(Before we start this blog, thank you to all those who contacted my directly answering the quiz I set last week
. Well the good news is that many of you did indeed do your homework and got all the answers right. It would be unfair to everyone if I were to pick one winner suffice to say you know who you are and well done you!)
A recent experience has led me to question the policy of some major connector manufacturers in the way they make their tooling and products available.
Here is the thing; we come across this problem repeatedly where an engineer flicks through the latest product catalogue or website and finds a shiny new connector and thinks “yes that’s the one for me”, designs it into the system, then it’s passed on to the cable assembly house to manufacture prototypes, through to full production. Great, you’re thinking, so what is the problem?
The issue is that on many occasions, the manufactures have not received the product range in the UK or more commonly they have the product in the UK but no tooling or the tooling is so expensive it is not cost effective to invest just to produce prototypes.
This just annoys everyone and ultimately the cable assembly house offers the connectors they have tooling for, the design is changed, and the original connector manufacturer ends up loosing out.
Seriously, recently I was talking to a major connector manufacturer who said to me, “you can buy the contacts but we are not producing the tooling for it that is available in the UK.” Where is the logic in that?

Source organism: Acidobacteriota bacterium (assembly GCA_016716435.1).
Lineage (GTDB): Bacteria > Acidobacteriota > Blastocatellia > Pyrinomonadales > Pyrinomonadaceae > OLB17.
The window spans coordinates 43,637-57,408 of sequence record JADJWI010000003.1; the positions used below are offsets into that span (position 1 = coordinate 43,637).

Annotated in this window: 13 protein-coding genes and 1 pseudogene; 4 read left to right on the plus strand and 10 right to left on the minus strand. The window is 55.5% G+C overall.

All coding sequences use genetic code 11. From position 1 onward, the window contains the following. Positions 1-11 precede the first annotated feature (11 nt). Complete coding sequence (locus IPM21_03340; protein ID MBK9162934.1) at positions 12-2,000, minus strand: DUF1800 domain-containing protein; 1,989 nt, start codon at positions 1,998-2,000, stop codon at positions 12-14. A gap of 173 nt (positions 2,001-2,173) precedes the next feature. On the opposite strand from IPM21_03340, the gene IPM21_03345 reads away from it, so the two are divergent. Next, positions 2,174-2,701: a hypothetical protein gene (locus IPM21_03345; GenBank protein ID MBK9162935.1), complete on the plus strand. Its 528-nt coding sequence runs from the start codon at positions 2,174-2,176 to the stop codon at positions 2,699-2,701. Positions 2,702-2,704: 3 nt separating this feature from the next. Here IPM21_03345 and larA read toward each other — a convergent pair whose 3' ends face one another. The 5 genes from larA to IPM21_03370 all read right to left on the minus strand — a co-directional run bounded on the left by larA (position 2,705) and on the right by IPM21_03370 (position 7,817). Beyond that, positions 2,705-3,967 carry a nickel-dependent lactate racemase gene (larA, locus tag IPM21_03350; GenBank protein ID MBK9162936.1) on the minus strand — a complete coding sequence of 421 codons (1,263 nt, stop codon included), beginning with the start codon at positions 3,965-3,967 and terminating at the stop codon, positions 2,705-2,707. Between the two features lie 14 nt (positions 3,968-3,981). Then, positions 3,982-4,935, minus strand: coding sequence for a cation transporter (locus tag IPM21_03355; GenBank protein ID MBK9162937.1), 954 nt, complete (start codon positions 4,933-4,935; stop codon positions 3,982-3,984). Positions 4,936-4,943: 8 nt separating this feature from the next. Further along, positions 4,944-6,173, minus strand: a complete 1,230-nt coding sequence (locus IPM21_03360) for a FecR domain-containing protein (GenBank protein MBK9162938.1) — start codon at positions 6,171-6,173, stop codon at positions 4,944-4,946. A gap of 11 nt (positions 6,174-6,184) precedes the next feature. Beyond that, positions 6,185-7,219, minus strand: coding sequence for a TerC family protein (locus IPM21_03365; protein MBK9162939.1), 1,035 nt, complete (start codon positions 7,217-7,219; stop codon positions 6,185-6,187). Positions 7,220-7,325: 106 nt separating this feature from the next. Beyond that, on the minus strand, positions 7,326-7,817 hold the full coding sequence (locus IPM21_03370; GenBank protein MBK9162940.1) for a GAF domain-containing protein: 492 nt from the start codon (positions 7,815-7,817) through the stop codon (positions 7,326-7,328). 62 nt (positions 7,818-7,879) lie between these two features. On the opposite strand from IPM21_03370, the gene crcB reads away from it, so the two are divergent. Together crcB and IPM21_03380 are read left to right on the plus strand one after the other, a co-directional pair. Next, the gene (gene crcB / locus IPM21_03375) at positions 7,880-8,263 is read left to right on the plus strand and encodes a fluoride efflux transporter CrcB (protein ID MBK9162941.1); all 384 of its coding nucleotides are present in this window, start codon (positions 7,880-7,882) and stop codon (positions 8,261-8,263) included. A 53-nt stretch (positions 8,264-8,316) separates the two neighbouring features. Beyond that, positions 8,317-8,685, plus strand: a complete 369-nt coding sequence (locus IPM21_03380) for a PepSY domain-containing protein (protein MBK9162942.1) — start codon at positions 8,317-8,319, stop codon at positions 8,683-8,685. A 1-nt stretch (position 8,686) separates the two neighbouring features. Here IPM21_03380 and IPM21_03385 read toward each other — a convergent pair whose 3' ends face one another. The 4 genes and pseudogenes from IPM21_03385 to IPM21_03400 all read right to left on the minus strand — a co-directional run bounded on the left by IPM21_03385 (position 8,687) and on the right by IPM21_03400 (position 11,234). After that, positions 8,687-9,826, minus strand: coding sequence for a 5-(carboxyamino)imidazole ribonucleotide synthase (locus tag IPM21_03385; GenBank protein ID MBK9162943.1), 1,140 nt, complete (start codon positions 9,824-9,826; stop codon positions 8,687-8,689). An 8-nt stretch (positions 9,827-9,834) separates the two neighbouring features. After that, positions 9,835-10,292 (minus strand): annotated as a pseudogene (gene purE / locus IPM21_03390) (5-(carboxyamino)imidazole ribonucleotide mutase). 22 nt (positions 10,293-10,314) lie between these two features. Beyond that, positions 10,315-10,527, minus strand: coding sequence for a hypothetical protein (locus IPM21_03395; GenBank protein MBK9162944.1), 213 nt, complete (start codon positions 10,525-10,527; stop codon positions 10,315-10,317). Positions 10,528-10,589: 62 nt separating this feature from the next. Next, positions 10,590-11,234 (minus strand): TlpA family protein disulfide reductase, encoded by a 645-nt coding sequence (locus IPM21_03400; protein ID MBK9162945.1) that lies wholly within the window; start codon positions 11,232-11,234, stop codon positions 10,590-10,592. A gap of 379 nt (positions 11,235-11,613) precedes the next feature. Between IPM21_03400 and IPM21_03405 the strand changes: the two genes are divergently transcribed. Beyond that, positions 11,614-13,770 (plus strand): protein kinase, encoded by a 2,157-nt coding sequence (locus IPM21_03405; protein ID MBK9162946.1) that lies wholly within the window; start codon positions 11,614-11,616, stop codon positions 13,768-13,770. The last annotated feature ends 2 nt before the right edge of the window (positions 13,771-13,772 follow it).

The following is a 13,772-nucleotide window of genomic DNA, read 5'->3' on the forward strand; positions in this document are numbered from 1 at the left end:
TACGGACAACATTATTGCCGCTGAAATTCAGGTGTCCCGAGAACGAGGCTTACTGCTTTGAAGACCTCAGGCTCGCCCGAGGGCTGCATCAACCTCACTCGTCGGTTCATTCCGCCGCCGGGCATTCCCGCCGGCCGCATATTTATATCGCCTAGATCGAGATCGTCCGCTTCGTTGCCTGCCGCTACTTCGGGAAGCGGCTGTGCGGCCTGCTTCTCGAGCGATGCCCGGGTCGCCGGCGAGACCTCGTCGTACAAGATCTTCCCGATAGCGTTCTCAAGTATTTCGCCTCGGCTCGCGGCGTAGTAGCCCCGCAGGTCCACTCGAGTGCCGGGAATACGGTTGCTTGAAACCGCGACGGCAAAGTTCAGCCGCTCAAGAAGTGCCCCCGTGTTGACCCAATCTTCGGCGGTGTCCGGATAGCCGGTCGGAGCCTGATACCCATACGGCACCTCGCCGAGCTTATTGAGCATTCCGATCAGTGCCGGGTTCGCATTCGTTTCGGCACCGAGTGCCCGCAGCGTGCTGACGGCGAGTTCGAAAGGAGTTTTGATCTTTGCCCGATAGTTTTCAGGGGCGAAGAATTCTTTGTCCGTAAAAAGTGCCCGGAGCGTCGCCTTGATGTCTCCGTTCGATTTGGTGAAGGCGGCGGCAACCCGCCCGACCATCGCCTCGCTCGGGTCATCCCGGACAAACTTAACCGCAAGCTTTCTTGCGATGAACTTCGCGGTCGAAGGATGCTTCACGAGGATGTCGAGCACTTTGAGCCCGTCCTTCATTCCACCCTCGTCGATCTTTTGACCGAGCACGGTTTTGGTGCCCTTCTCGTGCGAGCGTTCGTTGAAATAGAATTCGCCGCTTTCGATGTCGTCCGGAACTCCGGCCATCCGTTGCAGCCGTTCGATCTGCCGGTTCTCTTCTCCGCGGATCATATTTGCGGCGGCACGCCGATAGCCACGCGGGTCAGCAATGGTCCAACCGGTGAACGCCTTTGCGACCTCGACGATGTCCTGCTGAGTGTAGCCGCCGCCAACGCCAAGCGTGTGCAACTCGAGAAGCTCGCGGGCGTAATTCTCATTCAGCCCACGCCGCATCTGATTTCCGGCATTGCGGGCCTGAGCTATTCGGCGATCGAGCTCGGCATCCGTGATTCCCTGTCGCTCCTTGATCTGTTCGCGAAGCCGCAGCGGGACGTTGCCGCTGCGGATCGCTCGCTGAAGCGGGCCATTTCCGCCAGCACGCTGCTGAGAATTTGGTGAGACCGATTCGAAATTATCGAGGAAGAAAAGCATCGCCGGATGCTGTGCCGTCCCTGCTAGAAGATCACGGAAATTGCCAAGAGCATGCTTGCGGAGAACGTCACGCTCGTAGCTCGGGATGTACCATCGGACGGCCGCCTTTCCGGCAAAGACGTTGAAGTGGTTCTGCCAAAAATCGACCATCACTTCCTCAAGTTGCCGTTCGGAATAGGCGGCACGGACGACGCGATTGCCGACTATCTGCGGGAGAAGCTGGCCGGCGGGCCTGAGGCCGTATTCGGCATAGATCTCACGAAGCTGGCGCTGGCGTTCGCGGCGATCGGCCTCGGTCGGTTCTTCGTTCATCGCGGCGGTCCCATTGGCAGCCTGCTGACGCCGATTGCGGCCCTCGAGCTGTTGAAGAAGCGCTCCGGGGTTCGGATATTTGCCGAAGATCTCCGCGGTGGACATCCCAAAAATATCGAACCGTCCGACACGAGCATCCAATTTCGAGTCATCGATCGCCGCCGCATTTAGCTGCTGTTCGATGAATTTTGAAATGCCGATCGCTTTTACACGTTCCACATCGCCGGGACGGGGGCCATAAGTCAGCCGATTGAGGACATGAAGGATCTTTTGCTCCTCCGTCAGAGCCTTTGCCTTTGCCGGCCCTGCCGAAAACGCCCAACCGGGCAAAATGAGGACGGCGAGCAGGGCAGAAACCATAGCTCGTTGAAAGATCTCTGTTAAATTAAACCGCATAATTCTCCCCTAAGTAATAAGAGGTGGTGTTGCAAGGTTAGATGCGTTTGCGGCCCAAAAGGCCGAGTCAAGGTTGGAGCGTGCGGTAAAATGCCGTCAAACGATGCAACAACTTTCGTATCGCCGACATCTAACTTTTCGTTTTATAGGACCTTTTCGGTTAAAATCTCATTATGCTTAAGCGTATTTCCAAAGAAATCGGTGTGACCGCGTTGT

This happens so much it constantly amazes me that big companies just seem to loose sight of the fact that many mass produced items start life being designed and prototyped in the UK.
We need more joined up thinking from the major players. Neglect the UK market at the risk of your new connectors being obsolete before they even have the chance to be fully appreciated.
I apologise if this sounds like a rant and I guess it is but I love new technology and new connectors. We get to see some great innovation, but we come up against a brick wall such as tooling costs and it just makes me very sad for the industry. I know that we can do better than this.
Previous Only Connect entries:
* Only Connect – A small quiz on fiber optics
* Only Connect: A guide to fiber optics
* Only Connect: Product Technology – Cat 7 network cabling
* Only Connect: Carbon nanotubes – a new interconnection technology
* Only Connect: Ten things to consider when choosing a coax connector
* Only Connect: How to promote UK Manufacturing #4
* Only Connect: Renewable energy made in the UK (Going Green #5)
* Only Connect: Electronics and natural disasters
* Only Connect: A simple guide to DVI Connectors
* Only Connect: A Thunderbolt of innovation
* Only Connect: The golden principle of good design
* Only Connect: Common fiber connectors – a guide
* Only Connect: Product innovation – mixing signal
* Only Connect: IPC versus Greenpeace electronics scorecard
* Only Connect: Product innovation from Space
* Only Connect: Apple’s MagSafe connector makes sense
* Only Connect: Coaxial connections guide
* Only Connect: Eco-gift for Christmas (Going Green #4)
* Only Connect: How to promote UK Manufacturing #3
* Only Connect: On using Ethernet connectors
* Only Connect: High-temp superconductors good news for renewable energy
* Only Connect: A positive mindset for winning government contracts
* Only Connect: A Top Ten of connector manufacturers
* Only Connect: Red toxic sludge points the way (Going Green #3)
* Only Connect: Handy Design Tips #4 – Explosion proof Ethernet
* Only Connect: We’re changing the world into a better place, baby!
* Only Connect: Handy Design Tips #3 – The right wrong connector